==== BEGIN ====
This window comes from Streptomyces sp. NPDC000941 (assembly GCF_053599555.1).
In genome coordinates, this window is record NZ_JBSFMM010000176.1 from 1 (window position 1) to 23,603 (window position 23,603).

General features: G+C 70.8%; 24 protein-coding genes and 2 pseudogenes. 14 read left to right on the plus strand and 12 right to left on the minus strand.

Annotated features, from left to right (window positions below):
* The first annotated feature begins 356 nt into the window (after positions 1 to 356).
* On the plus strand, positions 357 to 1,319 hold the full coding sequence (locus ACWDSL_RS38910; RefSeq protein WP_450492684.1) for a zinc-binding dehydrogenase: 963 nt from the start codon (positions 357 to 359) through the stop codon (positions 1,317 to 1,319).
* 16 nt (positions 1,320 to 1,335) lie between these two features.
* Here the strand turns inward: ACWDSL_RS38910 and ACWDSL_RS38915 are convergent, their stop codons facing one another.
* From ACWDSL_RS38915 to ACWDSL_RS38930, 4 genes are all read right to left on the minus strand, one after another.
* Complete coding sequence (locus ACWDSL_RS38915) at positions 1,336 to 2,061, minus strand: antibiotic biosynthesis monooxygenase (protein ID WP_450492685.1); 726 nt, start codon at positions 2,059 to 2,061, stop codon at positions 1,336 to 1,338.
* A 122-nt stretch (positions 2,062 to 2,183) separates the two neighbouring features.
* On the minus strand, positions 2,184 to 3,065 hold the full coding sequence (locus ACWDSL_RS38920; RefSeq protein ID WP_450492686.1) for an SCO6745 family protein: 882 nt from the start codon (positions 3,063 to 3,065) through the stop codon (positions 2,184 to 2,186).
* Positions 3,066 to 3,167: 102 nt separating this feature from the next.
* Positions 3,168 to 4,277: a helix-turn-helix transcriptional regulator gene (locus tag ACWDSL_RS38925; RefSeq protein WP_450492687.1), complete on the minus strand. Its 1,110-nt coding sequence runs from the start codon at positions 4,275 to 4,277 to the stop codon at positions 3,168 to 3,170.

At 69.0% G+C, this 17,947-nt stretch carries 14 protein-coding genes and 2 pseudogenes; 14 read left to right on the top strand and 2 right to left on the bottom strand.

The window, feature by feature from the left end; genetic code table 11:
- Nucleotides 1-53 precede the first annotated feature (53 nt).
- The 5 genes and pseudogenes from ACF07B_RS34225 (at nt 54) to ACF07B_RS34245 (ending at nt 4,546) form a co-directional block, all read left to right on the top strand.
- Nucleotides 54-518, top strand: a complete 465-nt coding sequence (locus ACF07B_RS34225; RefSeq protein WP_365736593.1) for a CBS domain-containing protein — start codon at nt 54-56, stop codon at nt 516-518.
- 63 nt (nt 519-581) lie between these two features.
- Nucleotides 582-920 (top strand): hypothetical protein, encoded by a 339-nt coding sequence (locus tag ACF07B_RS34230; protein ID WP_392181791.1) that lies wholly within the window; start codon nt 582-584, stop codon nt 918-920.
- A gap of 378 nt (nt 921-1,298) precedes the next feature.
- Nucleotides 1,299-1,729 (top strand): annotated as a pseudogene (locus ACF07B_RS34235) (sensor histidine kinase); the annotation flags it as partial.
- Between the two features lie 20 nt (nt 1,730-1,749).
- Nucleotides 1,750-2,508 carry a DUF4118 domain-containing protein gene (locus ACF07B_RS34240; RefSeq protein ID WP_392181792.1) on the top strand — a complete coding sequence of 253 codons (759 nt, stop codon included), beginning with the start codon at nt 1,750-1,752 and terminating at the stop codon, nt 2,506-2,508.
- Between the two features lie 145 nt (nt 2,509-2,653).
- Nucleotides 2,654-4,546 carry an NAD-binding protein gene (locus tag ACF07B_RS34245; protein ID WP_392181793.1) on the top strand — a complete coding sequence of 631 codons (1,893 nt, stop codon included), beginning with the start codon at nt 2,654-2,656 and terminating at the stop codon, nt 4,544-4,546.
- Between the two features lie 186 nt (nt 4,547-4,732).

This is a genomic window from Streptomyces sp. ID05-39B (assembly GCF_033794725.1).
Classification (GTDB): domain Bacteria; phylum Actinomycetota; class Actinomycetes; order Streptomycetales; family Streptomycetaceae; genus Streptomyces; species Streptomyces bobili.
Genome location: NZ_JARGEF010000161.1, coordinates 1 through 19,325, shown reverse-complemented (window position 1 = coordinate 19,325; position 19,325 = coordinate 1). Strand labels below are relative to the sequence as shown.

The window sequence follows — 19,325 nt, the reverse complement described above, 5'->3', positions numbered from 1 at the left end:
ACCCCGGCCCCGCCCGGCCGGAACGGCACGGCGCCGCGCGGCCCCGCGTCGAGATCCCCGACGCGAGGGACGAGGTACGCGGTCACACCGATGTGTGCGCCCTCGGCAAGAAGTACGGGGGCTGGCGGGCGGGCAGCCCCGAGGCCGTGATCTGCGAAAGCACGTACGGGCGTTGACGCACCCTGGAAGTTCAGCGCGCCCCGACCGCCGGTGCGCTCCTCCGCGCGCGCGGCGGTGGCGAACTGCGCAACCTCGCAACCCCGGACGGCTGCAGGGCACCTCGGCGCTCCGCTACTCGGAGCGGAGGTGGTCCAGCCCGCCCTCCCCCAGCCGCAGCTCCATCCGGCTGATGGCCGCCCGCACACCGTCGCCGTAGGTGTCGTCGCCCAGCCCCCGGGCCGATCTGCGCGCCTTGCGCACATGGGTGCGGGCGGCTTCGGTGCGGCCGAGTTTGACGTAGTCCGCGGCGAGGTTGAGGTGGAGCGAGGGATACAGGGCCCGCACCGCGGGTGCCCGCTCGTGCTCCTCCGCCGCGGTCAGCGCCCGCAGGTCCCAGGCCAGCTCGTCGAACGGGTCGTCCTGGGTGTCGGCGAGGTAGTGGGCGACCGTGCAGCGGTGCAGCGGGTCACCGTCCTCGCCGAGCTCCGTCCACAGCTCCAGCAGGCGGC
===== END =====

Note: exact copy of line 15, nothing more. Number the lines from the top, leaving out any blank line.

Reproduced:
At 69.0% G+C, this 17,947-nt stretch carries 14 protein-coding genes and 2 pseudogenes; 14 read left to right on the top strand and 2 right to left on the bottom strand.